The Rise of Computer Vision

With the advent of AI in the 1960s we could not have fathomed that six decades later, the world would become a global economy and ecosystem that stands on the backbone of artificial intelligence and sophisticated technology infrastructures.

Today, we have AI blended into our lives to the point where we don’t even realise the constant presence a highly complex and intelligent technology working to make things easier for us.

Many factors have contributed to the massive success of Artificial Intelligence. The dynamic pillars or segments of AI such as machine learning, computer vision, natural language processing, and speech recognition have all stood behind the exponential growth of AI.

Computer Vision started with simply giving computers the ability to recognise and identify shapes. Today, it has morphed into a giant neural network of high-speed image processing unlike any other. It is used in diverse cases such as fraud detection, crime and intelligence, manufacturing, health and safety, and so much more.

What has given rise to Computer Vision?

The integration of sophisticated processes. In sequence, the process looks a bit like this:

  1. Acquisition of images and visual data
  2. Image processing and edge detection
  3. Matching and segmenting visual data
  4. Analysing and interpreting it
Can you unlock your phone screen with facial recognition? Thank AI and computer vision. Computer Vision today is not a far-fetched luxury that only a few experience. It is a phenomenon that dominates our lives regularly.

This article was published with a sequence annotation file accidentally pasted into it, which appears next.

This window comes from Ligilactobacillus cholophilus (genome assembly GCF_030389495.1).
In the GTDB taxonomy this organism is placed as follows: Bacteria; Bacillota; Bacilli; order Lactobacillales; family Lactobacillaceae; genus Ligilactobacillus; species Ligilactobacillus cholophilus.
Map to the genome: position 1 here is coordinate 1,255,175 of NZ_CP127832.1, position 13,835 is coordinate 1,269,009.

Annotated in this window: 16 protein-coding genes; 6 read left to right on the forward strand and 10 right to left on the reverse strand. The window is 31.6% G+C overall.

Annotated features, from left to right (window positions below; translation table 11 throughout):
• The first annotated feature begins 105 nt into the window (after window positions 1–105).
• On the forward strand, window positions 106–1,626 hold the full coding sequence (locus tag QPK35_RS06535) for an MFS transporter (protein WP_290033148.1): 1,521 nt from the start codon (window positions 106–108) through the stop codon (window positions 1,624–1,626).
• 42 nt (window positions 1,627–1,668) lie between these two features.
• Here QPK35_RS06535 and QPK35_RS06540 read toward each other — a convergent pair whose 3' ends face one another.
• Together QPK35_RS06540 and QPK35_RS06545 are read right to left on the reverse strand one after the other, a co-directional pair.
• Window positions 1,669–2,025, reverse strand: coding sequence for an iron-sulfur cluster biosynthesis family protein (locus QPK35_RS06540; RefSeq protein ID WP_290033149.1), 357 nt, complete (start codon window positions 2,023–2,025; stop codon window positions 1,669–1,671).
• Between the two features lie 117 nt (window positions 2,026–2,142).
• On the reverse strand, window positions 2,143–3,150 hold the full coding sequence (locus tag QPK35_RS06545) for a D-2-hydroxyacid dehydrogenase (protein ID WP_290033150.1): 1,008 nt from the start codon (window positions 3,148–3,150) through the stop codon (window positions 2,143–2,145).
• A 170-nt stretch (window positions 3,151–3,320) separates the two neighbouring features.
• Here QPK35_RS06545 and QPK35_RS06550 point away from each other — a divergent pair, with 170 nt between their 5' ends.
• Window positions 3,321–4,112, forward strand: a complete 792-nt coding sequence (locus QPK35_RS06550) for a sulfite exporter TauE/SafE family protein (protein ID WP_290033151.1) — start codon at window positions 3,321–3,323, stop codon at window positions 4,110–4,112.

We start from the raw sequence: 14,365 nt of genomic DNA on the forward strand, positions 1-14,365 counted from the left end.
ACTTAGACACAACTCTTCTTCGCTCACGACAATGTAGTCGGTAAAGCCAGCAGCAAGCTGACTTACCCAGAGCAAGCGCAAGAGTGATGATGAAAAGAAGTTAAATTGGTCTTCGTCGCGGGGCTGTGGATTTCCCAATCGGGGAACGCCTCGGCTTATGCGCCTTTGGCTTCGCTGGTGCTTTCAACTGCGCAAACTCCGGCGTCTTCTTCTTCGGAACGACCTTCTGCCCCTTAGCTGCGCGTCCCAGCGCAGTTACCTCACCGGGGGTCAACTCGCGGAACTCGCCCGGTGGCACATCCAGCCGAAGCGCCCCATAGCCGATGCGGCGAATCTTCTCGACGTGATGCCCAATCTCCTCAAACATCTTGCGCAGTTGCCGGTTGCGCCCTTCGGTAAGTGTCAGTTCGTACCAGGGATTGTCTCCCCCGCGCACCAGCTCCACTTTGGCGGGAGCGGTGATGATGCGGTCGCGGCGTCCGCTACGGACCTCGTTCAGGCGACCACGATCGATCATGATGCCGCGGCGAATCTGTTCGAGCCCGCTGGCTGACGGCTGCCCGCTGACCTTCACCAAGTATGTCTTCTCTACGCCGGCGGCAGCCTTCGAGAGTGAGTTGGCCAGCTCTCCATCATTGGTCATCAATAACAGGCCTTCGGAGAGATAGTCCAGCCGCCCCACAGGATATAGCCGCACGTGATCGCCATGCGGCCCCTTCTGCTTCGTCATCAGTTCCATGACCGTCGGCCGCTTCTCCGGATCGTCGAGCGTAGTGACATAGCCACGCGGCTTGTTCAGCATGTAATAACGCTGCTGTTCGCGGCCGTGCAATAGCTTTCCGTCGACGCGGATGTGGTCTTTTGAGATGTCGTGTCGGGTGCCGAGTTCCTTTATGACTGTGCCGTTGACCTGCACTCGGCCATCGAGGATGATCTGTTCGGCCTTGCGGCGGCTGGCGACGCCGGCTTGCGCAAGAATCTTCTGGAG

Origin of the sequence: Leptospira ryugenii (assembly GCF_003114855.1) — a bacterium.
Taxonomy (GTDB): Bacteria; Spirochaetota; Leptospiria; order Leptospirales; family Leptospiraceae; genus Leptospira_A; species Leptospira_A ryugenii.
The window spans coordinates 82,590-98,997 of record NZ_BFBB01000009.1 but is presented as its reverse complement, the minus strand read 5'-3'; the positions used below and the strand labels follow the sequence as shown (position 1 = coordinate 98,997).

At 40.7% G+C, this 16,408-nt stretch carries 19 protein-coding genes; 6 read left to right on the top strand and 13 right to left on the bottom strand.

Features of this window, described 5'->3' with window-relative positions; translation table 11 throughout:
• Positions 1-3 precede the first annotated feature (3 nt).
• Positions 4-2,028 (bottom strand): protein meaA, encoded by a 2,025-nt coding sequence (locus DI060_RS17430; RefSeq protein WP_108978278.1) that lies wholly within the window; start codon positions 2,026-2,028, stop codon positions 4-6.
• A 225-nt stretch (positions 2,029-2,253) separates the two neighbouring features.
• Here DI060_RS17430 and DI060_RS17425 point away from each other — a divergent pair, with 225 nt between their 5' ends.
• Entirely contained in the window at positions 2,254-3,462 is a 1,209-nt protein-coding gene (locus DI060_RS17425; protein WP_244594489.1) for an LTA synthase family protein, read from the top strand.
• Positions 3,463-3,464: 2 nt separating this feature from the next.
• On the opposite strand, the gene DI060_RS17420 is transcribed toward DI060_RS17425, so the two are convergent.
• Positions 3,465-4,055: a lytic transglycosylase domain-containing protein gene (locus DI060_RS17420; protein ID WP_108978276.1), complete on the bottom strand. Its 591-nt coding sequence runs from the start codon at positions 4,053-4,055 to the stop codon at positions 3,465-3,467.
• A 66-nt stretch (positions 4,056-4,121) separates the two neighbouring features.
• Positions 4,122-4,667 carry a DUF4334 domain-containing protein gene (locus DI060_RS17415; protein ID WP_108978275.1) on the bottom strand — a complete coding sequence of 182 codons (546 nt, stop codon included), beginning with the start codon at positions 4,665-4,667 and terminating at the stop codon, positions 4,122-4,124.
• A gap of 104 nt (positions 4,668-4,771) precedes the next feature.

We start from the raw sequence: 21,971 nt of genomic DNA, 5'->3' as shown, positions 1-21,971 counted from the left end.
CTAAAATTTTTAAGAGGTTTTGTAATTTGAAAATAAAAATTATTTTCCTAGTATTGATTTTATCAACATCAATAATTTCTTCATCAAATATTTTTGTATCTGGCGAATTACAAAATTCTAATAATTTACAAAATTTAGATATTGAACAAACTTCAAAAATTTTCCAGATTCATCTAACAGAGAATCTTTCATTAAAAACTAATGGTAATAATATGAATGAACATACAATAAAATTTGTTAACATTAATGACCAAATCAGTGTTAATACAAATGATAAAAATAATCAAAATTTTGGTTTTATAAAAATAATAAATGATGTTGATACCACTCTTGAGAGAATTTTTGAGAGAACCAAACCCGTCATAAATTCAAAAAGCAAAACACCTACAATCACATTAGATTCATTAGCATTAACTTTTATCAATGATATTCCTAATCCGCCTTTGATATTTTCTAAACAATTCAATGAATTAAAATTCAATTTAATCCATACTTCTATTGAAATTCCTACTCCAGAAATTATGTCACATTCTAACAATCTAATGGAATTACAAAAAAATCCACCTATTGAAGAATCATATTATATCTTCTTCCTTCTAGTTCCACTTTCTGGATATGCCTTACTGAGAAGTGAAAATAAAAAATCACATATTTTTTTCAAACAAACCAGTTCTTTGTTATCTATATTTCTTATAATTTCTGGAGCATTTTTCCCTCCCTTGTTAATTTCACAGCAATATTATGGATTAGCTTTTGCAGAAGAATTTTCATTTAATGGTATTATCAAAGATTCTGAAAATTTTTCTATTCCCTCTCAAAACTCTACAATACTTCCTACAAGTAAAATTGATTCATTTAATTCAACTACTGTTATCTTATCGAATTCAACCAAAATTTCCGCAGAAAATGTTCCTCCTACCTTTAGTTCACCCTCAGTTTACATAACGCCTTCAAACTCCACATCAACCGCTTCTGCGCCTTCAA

Being able to classify images based on nature, people, portraits, and more on your smartphone is due to Computer Vision. Today, even our government IDs operate on retina recognition – which is a part of computer vision.

How did computers start “seeing” the world so quickly?

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Many factors contributed to the rise of computer vision in modern society.

1. The availability of powerful, high-speed computers that can process large amounts of data, for starters, is one of the leading factors for computer vision growth.

2. Secondly, data availability has risen exponentially in recent times. So much so, that the data we have available today, did not even exist two decades ago. Big Data and the availability of processors that can comprehend and compute this big data has also added to the rise of computer vision.

3. Also, funds. The availability of financial resources to research and grow the field of computer vision has been huge recently. The last 10 years have seen the rise of Augmented Reality, a phenomenon that sounds straight out of a science fiction movie- but is a reality.

Tech giants such as Facebook, Google, and Apple have been investing heavily in understanding and perfecting computer vision, finding multiple uses of this technology, and integrating it into our daily lives through their devices, apps, and more.

4. Finally, innovation. Our rapidly innovating scientific environment has led to the rise of computers and technology that is powerful, efficient, and affordable for the masses.

Today, smartphones, which are powerful devices combining artificial intelligence and many other technologies exist in the palm of every hand. While these devices come in a range of technological sophistication depending on their price range, every smartphone, more or less, is a wonderful machine capable of performing smart tasks.

The disruption in the AI space was forged by tech giants. But today, startups such as Tooliqa, SenseTime, and NAUTO have been working on making these technologies and wonders of Computer Vision and AI more accessible to industries and better integrated into people’s lives. For instance, Tooliqa has been focusing on the core pillars of computer vision by creating structured, advanced computer vision accessibility to creative industries- giving them a real sense of visual environmental depth.